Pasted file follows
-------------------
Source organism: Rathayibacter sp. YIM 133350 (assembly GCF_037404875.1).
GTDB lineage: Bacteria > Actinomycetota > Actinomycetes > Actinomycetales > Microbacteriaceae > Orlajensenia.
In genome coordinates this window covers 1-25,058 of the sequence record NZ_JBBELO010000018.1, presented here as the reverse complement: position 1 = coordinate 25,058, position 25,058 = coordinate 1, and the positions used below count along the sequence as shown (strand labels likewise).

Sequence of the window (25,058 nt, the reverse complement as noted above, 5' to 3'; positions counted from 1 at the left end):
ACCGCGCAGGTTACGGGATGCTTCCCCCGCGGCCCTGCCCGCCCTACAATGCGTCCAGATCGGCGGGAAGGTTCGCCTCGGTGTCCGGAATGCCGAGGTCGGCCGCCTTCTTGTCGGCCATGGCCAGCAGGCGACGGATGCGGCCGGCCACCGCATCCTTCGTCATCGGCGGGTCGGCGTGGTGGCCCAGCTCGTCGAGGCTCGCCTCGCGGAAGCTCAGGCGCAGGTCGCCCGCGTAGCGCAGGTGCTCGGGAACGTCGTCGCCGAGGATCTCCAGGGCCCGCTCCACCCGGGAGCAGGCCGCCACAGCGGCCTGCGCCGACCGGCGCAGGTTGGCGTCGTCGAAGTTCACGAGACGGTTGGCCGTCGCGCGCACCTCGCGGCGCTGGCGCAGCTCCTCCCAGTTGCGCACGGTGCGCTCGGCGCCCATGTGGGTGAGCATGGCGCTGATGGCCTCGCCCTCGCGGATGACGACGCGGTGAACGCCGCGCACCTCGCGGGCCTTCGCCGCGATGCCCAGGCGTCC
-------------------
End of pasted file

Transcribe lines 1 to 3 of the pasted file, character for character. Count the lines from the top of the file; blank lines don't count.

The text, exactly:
Source organism: Rathayibacter sp. YIM 133350 (assembly GCF_037404875.1).
GTDB lineage: Bacteria > Actinomycetota > Actinomycetes > Actinomycetales > Microbacteriaceae > Orlajensenia.
In genome coordinates this window covers 1-25,058 of the sequence record NZ_JBBELO010000018.1, presented here as the reverse complement: position 1 = coordinate 25,058, position 25,058 = coordinate 1, and the positions used below count along the sequence as shown (strand labels likewise).